Submitted by Sammy Smith (firstname.lastname@example.org)
In Cultures of Habitat: On Nature, Culture, and Story (Counterpoint, 1997), ethnobotanist and essayist Gary Paul Nabhan argues that modern peoples tend not to have opportunities for discovery in the natural world, and that this distance from our environment means we don’t grasp the complexity of the world and of ecology. He writes on pages 97–98:
I have a wish for humanity: that all of our children would become field naturalists as they grow up. Imagine living in a society where every youth has the chance to explore the earth on foot and in hand, getting to know its creatures on a first-name basis.
The reason that I want everyone to become field naturalists has nothing to do with financial or professional rewards—or, for that matter, with the hope of advancing science. To the contrary, ecology seems to be the field in which I am most likely to fail to prove any scientific hypothesis I attempt to test. And that’s why I like it; I am constantly reminded how wrong I can be about how the world works.
That’s half the problem: most of us need to be humbled more often, to be reminded that nature is not only more complex than we think, it’s more complex than we can think.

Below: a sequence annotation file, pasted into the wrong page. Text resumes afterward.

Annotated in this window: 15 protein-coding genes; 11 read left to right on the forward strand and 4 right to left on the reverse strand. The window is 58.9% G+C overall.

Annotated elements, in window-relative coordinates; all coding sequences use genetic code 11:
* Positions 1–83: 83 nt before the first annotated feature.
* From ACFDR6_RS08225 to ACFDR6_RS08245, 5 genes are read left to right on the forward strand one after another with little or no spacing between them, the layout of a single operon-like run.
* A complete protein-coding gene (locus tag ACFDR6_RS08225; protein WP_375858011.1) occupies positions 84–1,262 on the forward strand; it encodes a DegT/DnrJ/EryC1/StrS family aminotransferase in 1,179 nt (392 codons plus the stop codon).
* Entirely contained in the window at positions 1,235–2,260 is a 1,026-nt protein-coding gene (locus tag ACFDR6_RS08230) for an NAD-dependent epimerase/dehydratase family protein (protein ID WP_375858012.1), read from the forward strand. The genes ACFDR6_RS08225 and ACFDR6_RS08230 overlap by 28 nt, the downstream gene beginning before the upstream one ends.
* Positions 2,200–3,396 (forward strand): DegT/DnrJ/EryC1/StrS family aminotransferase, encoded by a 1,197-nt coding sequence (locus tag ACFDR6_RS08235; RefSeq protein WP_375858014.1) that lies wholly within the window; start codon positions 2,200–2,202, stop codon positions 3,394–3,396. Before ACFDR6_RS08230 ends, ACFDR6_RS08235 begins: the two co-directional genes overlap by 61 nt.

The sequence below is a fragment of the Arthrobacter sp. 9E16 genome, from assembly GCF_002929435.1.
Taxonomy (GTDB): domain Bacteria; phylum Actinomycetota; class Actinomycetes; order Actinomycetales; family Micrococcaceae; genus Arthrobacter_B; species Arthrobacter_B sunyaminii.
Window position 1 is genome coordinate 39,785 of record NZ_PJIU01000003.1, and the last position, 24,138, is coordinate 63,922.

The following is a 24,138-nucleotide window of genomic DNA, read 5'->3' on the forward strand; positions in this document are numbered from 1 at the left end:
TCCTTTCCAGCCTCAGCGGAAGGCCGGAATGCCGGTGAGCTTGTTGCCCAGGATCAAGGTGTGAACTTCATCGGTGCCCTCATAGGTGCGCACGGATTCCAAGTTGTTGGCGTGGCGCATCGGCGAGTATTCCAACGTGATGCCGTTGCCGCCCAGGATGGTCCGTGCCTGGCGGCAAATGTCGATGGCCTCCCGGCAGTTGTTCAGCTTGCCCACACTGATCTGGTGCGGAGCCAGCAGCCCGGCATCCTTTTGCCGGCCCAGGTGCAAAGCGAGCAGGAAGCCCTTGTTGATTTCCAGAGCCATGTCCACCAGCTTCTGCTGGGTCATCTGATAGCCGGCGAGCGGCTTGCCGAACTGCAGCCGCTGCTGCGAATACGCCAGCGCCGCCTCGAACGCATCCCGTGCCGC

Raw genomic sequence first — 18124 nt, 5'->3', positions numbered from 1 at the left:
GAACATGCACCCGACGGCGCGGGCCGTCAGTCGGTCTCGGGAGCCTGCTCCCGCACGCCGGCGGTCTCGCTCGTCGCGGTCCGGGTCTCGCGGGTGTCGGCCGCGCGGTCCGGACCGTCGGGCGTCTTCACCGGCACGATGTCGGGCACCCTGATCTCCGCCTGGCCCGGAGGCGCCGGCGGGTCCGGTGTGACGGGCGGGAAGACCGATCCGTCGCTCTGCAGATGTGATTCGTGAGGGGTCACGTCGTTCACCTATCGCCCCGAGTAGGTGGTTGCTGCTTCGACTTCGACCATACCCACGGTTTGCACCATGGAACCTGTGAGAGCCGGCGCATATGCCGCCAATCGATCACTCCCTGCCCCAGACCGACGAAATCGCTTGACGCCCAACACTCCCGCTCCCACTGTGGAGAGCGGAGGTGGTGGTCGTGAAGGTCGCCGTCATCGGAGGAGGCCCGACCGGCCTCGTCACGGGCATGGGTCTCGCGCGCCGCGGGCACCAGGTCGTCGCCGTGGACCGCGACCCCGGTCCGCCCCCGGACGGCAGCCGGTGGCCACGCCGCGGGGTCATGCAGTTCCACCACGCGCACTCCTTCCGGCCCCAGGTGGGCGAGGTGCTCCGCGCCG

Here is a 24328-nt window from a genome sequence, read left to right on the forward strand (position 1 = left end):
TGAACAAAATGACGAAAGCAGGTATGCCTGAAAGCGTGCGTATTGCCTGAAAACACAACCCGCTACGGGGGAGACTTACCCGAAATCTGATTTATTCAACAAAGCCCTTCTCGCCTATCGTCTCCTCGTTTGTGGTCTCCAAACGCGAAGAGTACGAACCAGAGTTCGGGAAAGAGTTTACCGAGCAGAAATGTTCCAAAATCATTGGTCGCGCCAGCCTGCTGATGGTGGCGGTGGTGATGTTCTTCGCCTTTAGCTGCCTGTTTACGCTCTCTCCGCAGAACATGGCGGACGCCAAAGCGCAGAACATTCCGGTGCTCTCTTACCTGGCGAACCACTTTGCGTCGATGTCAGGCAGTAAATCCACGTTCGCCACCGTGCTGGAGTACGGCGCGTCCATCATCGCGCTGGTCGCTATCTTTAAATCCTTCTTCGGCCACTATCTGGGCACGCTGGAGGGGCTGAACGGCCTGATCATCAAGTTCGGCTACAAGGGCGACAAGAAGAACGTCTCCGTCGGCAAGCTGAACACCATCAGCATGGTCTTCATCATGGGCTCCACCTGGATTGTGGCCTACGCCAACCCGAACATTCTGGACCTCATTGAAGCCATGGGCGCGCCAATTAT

The other half of the problem is that most children today grow up robbed of the chance of discovering anything at all on their own. They are told early on that scientists in little white coats discover all the world’s “facts” in neat, antiseptic laboratories. These facts are then handed to an ecologically illiterate public on an equally antiseptic platter filled with pasteurized, homogenized truisms to nibble on as stale appetizers empty of much of their former nutrition. Trouble is, all those tasty tidbits taste far more bland than any wild fruit plucked right off the tree.
And so I wish to champion the fine art of discovering, a process far different from the heroic act of discovery. Through the process of discovering, we seldom achieve any hard-and-fast truth about the world, its cornucopia of creatures, or its cultural interactions with them. Instead, we are inevitably assured of how little we know about that on which each of our lives depends.
Nabhan defines cultures of habitat as human communities that have long interacted with a particular landscape—and its non-human occupants—that is local to those communities. Usually we think of cultures as societies with particular customs and shared beliefs that are passed along from generation to generation. It stands to reason that cultures would have a grounding in their local habitats. Indeed, understanding this kind of human-environment linkage is fundamental to modern archaeological research and theory-building.
Do you think so many people find archaeology interesting because of the potential for discovery that Nabhan outlines? Is there a link between archaeological research and understanding and a knowledge of natural history as Nabhan describes? Or do you mostly disagree with Nabhan?
Elsewhere in this volume, Nabhan argues that people are not natural stewards of the environment. Do you agree?